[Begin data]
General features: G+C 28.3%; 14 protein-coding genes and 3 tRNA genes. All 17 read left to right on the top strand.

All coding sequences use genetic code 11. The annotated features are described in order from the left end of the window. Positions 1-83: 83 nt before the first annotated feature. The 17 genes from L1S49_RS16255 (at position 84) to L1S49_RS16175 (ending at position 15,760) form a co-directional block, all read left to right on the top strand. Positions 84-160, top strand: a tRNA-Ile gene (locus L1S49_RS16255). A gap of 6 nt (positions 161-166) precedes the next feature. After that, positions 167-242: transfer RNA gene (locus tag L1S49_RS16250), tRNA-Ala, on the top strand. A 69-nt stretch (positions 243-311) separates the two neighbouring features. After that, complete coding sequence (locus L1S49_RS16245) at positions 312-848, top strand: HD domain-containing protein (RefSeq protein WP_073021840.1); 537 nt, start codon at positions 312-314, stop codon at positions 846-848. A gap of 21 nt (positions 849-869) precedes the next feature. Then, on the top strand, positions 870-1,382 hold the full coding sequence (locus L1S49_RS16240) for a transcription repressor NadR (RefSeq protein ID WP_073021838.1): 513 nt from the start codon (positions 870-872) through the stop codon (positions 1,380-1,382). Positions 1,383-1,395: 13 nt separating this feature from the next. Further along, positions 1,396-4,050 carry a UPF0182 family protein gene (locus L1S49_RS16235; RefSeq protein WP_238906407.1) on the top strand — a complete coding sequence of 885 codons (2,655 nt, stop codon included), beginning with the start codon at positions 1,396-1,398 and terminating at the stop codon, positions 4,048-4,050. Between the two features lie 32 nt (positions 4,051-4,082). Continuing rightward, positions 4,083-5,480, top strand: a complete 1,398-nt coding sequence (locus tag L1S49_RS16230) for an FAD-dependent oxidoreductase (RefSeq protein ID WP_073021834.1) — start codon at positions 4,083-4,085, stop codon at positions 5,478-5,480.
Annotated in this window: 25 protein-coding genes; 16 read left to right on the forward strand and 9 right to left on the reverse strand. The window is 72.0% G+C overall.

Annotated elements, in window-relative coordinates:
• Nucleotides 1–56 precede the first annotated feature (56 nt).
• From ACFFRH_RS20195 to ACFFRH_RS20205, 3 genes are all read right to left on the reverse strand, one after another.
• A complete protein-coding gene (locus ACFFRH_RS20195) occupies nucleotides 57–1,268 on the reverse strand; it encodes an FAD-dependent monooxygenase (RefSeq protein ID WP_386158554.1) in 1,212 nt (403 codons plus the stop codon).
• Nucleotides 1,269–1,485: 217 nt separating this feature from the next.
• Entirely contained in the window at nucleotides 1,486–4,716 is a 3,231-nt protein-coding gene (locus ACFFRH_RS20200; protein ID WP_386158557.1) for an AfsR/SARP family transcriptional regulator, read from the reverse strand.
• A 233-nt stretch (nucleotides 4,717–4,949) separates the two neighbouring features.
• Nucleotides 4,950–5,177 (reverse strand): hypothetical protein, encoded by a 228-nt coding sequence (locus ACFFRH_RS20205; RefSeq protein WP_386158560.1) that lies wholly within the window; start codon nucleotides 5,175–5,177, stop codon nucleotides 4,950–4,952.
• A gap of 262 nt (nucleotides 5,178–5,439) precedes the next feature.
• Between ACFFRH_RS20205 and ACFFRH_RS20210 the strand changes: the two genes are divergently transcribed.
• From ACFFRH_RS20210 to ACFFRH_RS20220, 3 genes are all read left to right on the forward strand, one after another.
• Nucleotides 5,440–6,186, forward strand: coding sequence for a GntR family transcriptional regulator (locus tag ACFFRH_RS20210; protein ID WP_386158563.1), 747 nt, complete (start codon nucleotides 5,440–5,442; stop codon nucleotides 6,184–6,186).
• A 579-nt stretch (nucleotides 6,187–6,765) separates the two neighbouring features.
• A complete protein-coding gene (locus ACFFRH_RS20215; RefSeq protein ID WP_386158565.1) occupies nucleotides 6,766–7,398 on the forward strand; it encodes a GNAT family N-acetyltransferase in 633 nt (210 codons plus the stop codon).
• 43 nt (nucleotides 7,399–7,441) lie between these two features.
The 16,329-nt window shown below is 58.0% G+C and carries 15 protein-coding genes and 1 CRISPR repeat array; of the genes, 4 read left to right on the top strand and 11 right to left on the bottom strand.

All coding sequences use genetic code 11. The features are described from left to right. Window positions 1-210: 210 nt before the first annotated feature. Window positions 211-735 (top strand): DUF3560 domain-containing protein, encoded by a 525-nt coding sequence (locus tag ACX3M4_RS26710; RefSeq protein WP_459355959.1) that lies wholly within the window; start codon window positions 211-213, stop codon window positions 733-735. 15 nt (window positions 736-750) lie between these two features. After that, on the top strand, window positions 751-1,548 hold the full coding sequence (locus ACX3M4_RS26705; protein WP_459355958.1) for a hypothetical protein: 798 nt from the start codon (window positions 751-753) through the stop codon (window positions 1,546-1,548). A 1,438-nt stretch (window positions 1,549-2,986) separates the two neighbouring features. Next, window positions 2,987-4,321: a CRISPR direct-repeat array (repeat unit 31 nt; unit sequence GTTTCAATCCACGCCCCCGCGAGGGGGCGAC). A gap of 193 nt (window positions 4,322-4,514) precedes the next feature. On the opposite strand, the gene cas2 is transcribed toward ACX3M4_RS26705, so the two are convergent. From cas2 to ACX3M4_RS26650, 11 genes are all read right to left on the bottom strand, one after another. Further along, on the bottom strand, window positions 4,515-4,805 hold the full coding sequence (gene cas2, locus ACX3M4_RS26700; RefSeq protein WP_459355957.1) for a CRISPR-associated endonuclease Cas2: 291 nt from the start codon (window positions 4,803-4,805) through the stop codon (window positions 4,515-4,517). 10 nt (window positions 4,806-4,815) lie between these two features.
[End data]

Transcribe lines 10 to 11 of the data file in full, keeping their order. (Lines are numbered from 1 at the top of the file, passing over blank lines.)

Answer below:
• A 233-nt stretch (nucleotides 4,717–4,949) separates the two neighbouring features.
• Nucleotides 4,950–5,177 (reverse strand): hypothetical protein, encoded by a 228-nt coding sequence (locus ACFFRH_RS20205; RefSeq protein WP_386158560.1) that lies wholly within the window; start codon nucleotides 5,175–5,177, stop codon nucleotides 4,950–4,952.